Are Digital Humanities platforms sufficiently facilitating diversity in research? "A study of Transkribus free processing requests."

paper, specified "long paper"
  1. 1. Joseph Hiliary Nockels

    University of Edinburgh

  2. 2. Melissa Terras

    University of Edinburgh

  3. 3. Paul Gooding

    University of Glasgow

  4. 4. Guenter Muehlberger

    University of Innsbruck

  5. 5. Andy Stauder

    Recognition and Enrichment of Archival Documents

Work text
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This paper examines whether free processing initiatives are truly supporting and facilitating research among early career researchers (ECRs), students and those with a lack of funding, as current observations, concerning who is applying for such schemes, suggest that further clarification is often needed. Financial support is necessary to increase the diversity of work seen in the digital humanities (DH), where access to platforms is still unequal. The findings presented in this paper will address several related questions. What demographics are making use of free processing from software developers? What work will this enable? Are schemes being utilised by the intended groups? How can more equitable access be reached?

Research Context

This paper will focus on one software: Transkribus, a handwritten text recognition (HTR) platform which has broadened user access to historical collections through automatic image-to-text recognition, resulting in plain text files which can be presented in a variety of formats by content-holding institutions for instance (Muehlberger et. al, 2019). Current work using Transkribus showcases the breadth of digital humanities research, with models being trained on the manuscripts of Jeremy Bentham (National Library of Scotland, 2021), materials from Ethiopia and Eritrea (Universitat Hamburg, 2021) as well as 18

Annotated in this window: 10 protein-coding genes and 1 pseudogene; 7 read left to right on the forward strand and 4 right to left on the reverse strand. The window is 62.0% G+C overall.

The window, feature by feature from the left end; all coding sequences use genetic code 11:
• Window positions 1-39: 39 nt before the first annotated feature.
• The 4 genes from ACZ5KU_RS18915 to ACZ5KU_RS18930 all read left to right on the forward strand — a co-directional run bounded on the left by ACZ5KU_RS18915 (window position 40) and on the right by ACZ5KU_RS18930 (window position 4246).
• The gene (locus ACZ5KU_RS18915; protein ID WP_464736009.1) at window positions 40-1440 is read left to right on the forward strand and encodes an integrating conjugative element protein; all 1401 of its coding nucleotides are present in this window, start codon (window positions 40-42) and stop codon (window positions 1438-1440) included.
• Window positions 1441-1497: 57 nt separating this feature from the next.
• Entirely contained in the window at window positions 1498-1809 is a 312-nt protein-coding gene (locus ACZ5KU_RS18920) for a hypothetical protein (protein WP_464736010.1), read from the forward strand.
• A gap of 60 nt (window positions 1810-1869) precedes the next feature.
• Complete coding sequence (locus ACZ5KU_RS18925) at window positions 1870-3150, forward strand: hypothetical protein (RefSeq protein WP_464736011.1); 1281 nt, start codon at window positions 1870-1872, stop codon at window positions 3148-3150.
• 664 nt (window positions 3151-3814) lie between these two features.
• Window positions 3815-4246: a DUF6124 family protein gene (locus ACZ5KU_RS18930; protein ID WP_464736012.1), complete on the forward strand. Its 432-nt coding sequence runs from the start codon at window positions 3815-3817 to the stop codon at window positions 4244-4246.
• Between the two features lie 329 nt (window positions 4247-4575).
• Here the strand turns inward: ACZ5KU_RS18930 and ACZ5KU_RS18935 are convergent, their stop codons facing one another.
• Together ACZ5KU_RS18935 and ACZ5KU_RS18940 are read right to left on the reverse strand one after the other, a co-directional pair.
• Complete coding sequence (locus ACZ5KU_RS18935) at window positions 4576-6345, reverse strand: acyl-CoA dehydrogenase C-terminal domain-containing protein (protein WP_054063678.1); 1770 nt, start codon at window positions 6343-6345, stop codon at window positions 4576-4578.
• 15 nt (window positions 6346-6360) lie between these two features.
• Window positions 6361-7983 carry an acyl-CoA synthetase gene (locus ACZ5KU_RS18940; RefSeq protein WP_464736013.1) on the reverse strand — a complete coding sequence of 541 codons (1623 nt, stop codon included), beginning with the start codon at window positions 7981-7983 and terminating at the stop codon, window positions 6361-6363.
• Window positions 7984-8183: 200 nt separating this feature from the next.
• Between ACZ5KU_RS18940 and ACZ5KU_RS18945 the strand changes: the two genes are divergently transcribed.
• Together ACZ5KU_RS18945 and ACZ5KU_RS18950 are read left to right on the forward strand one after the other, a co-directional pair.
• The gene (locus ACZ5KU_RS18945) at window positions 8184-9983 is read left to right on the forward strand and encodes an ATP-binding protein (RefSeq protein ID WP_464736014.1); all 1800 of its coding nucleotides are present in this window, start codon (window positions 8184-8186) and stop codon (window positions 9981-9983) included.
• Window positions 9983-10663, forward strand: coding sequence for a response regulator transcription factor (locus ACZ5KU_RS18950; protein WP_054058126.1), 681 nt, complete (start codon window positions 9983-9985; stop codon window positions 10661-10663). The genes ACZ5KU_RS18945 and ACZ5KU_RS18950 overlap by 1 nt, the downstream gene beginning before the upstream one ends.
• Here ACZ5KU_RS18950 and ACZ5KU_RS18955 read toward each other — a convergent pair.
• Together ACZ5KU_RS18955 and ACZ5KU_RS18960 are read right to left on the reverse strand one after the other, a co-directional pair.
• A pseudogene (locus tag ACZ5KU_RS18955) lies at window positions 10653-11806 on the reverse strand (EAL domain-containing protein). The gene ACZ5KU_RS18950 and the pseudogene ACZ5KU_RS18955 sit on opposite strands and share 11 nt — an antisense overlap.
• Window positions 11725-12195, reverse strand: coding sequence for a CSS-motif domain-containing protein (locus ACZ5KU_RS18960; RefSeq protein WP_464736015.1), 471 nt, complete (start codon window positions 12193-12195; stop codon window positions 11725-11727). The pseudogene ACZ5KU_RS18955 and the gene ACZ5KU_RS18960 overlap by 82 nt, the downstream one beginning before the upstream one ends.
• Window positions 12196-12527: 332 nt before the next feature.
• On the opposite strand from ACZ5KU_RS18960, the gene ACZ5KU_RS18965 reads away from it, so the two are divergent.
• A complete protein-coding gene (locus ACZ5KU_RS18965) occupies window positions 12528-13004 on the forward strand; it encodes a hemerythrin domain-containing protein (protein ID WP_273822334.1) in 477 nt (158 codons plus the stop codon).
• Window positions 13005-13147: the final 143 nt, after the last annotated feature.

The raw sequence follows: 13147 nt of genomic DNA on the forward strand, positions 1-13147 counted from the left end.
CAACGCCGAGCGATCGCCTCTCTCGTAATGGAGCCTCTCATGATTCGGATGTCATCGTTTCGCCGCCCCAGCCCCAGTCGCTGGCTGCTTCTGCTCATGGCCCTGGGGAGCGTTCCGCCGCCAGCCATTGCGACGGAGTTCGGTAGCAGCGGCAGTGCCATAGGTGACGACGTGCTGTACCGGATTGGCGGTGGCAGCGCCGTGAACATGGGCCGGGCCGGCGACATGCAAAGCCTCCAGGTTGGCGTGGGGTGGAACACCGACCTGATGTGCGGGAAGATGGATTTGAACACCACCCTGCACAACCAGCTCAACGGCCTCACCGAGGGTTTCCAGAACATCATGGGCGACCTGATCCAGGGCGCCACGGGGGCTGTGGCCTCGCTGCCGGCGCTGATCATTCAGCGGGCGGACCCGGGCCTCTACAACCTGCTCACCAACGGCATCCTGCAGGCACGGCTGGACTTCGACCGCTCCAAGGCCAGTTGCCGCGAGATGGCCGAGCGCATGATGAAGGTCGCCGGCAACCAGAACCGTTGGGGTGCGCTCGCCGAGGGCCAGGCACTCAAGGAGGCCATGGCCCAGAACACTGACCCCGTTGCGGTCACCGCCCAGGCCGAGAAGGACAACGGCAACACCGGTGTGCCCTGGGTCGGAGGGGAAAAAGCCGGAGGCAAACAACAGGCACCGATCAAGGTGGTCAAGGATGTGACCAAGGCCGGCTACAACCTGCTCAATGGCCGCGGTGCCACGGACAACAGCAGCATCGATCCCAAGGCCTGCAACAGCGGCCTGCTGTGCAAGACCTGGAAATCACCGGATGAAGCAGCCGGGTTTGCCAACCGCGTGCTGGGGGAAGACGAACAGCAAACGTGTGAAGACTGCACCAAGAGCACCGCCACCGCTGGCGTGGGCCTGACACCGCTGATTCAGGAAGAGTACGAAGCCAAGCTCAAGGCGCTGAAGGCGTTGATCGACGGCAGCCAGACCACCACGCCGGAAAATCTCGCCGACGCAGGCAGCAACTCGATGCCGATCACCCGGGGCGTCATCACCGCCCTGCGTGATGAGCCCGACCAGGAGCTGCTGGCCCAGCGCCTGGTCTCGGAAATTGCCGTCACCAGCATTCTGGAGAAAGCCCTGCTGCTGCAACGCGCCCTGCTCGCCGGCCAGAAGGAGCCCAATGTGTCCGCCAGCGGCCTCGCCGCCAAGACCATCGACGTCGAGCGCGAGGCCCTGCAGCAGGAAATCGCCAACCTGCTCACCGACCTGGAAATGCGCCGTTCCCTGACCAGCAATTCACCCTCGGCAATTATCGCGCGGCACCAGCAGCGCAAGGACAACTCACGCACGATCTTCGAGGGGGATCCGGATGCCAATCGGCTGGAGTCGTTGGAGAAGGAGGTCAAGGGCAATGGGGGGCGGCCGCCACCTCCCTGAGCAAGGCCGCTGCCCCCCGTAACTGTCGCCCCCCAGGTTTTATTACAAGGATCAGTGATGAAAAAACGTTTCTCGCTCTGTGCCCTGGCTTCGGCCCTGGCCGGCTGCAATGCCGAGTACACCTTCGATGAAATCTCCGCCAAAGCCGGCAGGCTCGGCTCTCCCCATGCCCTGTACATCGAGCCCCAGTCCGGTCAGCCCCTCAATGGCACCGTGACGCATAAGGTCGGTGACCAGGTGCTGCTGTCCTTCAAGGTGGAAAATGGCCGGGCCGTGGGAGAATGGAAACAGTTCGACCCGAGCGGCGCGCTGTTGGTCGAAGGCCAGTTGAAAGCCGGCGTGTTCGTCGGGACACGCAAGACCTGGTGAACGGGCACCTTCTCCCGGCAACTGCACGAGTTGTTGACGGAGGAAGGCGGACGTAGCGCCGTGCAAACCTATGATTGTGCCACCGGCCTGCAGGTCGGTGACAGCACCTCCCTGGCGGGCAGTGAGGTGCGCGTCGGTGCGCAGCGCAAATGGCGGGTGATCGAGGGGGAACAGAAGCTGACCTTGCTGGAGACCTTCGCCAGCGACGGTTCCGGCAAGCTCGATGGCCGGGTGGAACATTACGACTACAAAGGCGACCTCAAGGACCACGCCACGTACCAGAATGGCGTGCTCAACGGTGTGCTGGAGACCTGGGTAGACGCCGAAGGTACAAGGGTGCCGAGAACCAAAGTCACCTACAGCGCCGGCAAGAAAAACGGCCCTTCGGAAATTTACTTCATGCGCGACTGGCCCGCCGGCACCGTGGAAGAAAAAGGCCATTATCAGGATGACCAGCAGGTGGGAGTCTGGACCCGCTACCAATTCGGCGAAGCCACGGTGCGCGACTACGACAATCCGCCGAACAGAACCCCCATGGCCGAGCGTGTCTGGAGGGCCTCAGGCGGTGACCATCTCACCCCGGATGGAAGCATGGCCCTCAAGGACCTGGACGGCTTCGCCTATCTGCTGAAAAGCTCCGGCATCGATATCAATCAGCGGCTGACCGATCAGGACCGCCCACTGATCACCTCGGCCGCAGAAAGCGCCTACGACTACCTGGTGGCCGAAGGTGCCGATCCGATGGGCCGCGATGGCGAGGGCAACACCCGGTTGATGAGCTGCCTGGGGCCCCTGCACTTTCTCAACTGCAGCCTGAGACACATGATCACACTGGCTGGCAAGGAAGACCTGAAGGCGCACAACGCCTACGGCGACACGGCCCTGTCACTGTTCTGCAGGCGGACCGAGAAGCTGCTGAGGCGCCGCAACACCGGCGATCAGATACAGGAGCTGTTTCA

century Bengali print, documents written in Malayalam, and 19
century Devanagari scripts (READ-COOP, 2021).

Since 2020, Transkribus has been developed by the READ-COOP, a cooperative of currently 82 institutions and 20 individual researchers, becoming a paid-for service in October of 2020. With this recent change, a gap has emerged in understanding who is using the tool and what research is being conducted. Alongside this, no systematic review of free processing user requests has been carried out. With the software no longer supplying no-cost text recognition, READ began a free processing scheme for students and those carrying out workshops under the “Transkribus Scholarship Programme” (Transkribus, 2021). Those applying must fill out an online form, indicating the amount of credits needed, their home institution and details of their work. If accepted, credits are then added to the system and a notification is sent. This move to a funded model, with limited free access, offers a glimpse at how software companies are balancing sustainability with ensuring as equitable access as possible to their products.